It's quiet. The children are still asleep and Steve has left for work. I'm mostly caught up on reviews, though I should be doing school-planning and grading or folding laundry instead. I did start a load of laundry washing already, and showered and dressed. I'm ahead of the game today. Usually in moments like this, I sit down to read something I'll be reviewing soon, or to read more about caring for loved ones with Alzheimer's Disease. I've read so many books on the subject over the past 2 years, but especially the past 6 weeks.
Life is very serious right now. I can feel my frown lines and concentration lines getting deeper at times as I am lost in thought. I wake up every morning and realize I've been dreaming about my Mother-in-law again. The stress of "what ifs" and making the right decision is coming out even when I sleep.
I am a planner, an organizer, a think of all the possibilities and try to solve them woman, an evaluator, and a worrier. My husband has more faith, is more optimistic and less focused on all the different "what if" scenarios I can think up. My mind is trying to figure out all the different ways my Mother-in-law could react when told she has to move into assisted living, and how we will respond to each of those things. I am preparing for the worst, but hoping for the best.
My children say that I'll just pour it all out to anyone who asks me how things are going. I don't think that's really true, though there is some resemblance. I guess that means I just need to take it all to God, spend more time praying, and develop my faith in Him that He will work it out. Trust. Rest.
But I love my Mother-in-law. She is my second Mom. I want what is best for her, and I want her to be happy. At this moment, though, she is about to be very unhappy with us. She is not going to like being told that she can't live on her own anymore. She won't understand because she doesn't see that she isn't taking good care of herself, isn't able to.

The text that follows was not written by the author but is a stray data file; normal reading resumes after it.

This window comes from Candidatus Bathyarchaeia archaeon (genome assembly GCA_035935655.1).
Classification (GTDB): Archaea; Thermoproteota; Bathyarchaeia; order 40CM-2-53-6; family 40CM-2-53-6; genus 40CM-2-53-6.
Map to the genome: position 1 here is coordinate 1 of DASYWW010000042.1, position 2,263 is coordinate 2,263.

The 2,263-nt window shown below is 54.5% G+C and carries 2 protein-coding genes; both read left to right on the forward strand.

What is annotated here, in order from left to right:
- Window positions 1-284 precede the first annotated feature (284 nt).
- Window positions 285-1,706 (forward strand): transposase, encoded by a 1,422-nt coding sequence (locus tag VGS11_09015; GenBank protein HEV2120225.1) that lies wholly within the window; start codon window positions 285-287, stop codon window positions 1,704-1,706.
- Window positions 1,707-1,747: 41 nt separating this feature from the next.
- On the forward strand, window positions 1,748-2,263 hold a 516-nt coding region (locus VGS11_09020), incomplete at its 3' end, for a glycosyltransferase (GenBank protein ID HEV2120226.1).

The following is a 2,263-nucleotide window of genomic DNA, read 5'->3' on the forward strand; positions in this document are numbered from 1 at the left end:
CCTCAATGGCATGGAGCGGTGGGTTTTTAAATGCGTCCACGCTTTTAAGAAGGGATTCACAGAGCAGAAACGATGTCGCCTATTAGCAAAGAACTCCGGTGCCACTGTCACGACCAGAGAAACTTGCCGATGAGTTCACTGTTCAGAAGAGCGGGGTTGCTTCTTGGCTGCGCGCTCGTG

She'll say she wants to move back to her childhood home, and not believe us when we tell her there isn't anyone there to take care of her. Her high school friends will not be able to take care of her since they have their own families (multiple generations) to care for. But the bottom line is she doesn't realize she needs someone to take care of her.
So while we know what we have to do, and seeing her every single day keeps driving the point home, we're still steeling our resolve for her response: her fear, her anger, her confusion, her sadness. We will have to stand firm, even when we just want to cry with her or throw a tantrum of our own.
She may be angry she can't keep living on her own and driving, but we are angry at the disease that's affecting her. She may be afraid of losing her independence, but we are afraid of what will happen to her if she keeps living alone. She may be sad that she can't move to her hometown, but we are sad that she doesn't remember our first name most of the time, doesn't remember our birthdays anymore, doesn't remember the words she needs to finish most of her sentences, doesn't remember that she needs medication or what she ate for lunch (every single day). She may be frustrated that she is being told what to do, but we are frustrated that she has lost the ability to use her microwave and washing machine in the past year and doesn't see that as a problem.
Please pray for us. Please pray for her. Please pray for Steve's siblings, and her grandchildren. Change is hard. This change is very sad. I'm sure I'm not the only one in the family feeling the lines in my face deepen and waking up after dreaming about this situation.
I think it's time for a comedy movie. I need to balance out my laugh lines with my concentration/frown lines. I don't want to be a frowning wrinkled old lady ... I'd rather be a smiling wrinkled old lady someday.